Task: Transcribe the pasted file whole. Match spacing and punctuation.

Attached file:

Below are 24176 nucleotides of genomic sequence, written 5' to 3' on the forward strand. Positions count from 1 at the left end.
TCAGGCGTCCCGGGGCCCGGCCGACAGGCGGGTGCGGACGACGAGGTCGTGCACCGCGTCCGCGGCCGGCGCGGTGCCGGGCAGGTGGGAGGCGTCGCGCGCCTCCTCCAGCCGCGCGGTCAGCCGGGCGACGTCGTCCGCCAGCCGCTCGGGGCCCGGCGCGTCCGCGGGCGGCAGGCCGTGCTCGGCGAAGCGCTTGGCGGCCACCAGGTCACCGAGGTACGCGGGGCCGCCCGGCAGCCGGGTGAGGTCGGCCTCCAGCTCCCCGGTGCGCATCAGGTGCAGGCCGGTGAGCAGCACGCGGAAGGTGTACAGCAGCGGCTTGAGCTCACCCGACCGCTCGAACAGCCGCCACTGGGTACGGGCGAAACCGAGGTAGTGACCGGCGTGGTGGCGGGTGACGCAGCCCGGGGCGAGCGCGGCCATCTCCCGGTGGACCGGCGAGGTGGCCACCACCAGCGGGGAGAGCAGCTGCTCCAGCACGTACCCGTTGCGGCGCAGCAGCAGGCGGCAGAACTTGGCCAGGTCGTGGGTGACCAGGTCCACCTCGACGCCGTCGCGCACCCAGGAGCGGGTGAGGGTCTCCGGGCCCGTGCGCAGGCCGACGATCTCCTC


Below are 24176 nucleotides of genomic sequence, written 5' to 3' on the forward strand. Positions count from 1 at the left end.
TCAGGCGTCCCGGGGCCCGGCCGACAGGCGGGTGCGGACGACGAGGTCGTGCACCGCGTCCGCGGCCGGCGCGGTGCCGGGCAGGTGGGAGGCGTCGCGCGCCTCCTCCAGCCGCGCGGTCAGCCGGGCGACGTCGTCCGCCAGCCGCTCGGGGCCCGGCGCGTCCGCGGGCGGCAGGCCGTGCTCGGCGAAGCGCTTGGCGGCCACCAGGTCACCGAGGTACGCGGGGCCGCCCGGCAGCCGGGTGAGGTCGGCCTCCAGCTCCCCGGTGCGCATCAGGTGCAGGCCGGTGAGCAGCACGCGGAAGGTGTACAGCAGCGGCTTGAGCTCACCCGACCGCTCGAACAGCCGCCACTGGGTACGGGCGAAACCGAGGTAGTGACCGGCGTGGTGGCGGGTGACGCAGCCCGGGGCGAGCGCGGCCATCTCCCGGTGGACCGGCGAGGTGGCCACCACCAGCGGGGAGAGCAGCTGCTCCAGCACGTACCCGTTGCGGCGCAGCAGCAGGCGGCAGAACTTGGCCAGGTCGTGGGTGACCAGGTCCACCTCGACGCCGTCGCGCACCCAGGAGCGGGTGAGGGTCTCCGGGCCCGTGCGCAGGCCGACGATCTCCTC